Recently BusinessDay Nigeria published a report about Japaul Oil’s insolvency. Japual Oil was quick to react to the report, refuting the media house’s claim of its insolvency. However, the damage had already been done. Japaul Oil shares crashed by over 50% making it the worst performer on the Nigeria Stock Exchange. This is why companies like Red Bull are spending millions of dollars on their own TV shows, magazine, movies, and blogs. No one can tell your story better than you!
It’s our chance of survival
Take it or leave it, the media has become an inextricable part of our lives. From fashion, music, culture to new product development, the media will continue to play a huge influence on the trajectory of most businesses.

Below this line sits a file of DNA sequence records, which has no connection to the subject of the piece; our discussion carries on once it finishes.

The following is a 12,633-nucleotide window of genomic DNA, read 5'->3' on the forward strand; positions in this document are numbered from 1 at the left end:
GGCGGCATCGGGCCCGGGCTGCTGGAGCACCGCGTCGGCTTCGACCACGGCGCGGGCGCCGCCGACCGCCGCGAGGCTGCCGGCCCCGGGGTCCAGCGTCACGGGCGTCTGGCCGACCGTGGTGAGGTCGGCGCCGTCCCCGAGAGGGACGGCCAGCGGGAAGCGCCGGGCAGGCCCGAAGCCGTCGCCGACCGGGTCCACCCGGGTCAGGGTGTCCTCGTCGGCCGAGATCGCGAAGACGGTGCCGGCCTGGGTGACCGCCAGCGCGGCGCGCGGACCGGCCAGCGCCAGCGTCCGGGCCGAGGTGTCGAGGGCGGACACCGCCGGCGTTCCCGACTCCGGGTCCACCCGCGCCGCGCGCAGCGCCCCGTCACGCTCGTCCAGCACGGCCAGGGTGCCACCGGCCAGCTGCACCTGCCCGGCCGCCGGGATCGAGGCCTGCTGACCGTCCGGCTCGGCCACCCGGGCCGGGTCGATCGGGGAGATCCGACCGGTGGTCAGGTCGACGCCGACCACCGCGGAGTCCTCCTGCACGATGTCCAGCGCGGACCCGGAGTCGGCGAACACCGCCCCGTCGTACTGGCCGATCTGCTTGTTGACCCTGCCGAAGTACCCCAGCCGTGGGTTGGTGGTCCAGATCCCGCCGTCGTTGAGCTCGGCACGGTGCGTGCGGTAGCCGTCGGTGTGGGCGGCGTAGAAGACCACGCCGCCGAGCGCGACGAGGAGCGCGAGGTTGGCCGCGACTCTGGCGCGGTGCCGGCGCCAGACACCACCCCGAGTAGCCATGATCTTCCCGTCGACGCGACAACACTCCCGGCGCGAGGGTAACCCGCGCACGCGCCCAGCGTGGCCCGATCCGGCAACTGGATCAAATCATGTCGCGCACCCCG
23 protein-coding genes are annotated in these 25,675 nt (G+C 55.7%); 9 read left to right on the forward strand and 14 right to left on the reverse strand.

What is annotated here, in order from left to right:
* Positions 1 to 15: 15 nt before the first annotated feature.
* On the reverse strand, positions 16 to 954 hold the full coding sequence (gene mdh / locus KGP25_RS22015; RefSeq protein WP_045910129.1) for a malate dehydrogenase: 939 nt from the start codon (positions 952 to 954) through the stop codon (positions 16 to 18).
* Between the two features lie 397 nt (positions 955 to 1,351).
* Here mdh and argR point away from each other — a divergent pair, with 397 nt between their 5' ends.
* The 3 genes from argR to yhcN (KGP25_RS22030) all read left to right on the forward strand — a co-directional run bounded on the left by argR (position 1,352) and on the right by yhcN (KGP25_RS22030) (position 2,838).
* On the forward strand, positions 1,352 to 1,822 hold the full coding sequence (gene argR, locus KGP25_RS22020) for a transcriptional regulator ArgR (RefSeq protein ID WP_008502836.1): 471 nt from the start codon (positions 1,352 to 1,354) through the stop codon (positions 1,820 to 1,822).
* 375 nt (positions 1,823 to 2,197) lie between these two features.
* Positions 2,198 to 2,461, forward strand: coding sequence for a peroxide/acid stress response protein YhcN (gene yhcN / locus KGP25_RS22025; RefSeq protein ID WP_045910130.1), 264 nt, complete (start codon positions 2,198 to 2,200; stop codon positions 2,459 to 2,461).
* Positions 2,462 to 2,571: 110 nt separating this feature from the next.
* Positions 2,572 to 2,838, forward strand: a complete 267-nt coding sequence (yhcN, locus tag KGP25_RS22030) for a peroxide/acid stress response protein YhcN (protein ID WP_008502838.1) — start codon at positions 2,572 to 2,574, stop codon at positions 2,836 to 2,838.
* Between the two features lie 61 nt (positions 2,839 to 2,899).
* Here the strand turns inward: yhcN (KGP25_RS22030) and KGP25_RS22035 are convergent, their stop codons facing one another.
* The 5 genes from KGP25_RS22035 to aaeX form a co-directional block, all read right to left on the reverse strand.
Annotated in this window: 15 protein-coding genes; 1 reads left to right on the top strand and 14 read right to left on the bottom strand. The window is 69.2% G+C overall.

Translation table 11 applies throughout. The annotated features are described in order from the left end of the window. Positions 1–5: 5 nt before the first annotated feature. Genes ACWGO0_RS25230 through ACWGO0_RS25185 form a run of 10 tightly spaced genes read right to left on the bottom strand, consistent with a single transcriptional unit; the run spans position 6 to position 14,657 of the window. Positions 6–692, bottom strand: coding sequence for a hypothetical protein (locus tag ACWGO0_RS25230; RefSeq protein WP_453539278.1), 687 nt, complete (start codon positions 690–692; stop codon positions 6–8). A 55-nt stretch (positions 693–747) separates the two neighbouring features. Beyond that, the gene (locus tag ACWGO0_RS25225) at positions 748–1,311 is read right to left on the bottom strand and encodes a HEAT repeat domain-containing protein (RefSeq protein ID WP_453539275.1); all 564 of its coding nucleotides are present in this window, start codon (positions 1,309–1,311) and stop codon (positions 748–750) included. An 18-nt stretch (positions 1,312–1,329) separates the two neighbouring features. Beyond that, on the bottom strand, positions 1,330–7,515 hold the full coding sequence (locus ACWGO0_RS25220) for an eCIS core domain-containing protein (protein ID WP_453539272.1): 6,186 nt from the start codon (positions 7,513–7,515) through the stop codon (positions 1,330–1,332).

What people see, what they hear, can either make or mar a company. For the Nigeria textile industry, it marred it for life. At the height of 1980’s, the Nigerian textile industry used to generate an average of $2 billion annually, making it the second highest employer of labour.
However, from the early 2000s, most of the textile mills began to disappear due to several economic factors such as poor electricity, obsolete equipment, the high cost of borrowing and porous border. However, while we cannot underestimate the impact of these factors on the collapse of the textile industry in Nigeria, we mustn’t fail to see the role the media played in the death of the textile mills in Nigeria.